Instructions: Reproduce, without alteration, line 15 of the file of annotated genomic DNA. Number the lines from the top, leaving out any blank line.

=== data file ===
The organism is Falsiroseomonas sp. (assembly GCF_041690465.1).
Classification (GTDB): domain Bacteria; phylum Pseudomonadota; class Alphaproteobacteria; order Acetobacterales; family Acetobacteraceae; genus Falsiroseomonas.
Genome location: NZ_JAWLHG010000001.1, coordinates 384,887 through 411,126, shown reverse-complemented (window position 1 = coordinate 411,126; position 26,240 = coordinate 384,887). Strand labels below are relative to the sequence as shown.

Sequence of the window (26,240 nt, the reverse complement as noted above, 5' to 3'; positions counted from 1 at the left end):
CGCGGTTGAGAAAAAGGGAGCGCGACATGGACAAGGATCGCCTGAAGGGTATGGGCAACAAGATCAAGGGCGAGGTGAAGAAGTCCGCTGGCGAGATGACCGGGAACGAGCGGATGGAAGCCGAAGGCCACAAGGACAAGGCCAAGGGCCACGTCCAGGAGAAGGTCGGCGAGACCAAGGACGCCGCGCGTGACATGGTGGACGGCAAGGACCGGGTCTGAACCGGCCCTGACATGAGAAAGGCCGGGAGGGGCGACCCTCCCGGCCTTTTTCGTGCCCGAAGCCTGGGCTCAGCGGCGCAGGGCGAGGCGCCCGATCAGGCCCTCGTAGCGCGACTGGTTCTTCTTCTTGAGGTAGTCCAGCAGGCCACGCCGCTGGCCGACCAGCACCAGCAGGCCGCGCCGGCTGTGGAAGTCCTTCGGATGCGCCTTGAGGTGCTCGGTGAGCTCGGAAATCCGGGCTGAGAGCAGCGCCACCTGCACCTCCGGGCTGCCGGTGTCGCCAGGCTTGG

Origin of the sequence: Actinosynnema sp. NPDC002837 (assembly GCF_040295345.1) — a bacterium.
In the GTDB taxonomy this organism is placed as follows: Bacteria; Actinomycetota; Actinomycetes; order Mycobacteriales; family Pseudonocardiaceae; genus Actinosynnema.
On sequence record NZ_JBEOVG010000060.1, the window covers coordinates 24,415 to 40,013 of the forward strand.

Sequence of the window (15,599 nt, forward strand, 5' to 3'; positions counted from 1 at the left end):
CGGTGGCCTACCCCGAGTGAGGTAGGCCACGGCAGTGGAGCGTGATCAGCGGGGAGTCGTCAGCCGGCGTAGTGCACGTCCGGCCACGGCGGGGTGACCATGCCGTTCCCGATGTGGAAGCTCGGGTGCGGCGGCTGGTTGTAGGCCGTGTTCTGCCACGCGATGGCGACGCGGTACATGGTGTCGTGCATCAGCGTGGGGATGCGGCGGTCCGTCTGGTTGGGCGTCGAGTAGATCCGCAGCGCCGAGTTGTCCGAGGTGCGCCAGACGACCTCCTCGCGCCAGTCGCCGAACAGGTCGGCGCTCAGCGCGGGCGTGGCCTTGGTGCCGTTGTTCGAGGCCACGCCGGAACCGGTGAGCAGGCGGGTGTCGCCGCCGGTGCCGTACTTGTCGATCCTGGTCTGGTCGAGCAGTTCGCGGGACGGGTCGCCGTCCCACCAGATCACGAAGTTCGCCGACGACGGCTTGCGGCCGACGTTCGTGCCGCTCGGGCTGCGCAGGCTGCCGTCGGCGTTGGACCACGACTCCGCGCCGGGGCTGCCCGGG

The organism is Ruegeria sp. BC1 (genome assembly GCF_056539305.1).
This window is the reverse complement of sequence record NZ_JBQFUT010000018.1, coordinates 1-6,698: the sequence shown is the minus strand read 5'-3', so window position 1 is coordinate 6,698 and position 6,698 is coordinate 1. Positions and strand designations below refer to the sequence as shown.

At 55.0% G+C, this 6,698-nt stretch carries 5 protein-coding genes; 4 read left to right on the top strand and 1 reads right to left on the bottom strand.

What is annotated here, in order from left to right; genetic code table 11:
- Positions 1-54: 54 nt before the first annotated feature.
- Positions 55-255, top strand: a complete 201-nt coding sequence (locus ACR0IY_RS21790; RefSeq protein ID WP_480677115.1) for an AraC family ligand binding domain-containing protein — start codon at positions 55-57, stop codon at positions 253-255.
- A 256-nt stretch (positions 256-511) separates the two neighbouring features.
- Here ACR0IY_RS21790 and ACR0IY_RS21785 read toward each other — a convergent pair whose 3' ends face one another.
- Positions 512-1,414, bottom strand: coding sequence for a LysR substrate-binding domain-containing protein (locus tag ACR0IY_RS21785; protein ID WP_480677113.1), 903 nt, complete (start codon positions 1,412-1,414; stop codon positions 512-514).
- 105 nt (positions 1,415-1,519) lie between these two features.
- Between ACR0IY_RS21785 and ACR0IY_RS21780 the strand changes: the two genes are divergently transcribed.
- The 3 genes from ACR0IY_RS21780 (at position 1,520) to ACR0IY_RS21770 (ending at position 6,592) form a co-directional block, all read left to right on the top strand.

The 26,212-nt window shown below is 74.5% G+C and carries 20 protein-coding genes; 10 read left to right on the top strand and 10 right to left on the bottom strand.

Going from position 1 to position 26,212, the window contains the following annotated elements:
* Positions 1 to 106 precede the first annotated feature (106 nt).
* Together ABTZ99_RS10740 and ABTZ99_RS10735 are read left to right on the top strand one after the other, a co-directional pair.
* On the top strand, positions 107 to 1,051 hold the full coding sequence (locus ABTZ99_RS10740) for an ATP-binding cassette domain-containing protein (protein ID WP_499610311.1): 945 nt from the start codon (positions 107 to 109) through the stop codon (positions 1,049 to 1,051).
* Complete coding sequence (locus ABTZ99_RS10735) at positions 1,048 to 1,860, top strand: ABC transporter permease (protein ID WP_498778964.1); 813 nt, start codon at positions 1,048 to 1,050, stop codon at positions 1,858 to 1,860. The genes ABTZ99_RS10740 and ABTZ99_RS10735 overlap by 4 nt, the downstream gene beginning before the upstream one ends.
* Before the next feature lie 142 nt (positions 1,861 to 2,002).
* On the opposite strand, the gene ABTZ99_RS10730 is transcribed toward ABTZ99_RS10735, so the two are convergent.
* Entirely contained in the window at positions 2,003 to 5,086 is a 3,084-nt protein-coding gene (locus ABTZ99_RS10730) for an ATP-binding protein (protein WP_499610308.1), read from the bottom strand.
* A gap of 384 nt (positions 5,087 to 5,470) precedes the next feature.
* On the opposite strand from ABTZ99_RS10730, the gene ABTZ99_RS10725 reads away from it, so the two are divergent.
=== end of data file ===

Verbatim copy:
- Positions 1-54: 54 nt before the first annotated feature.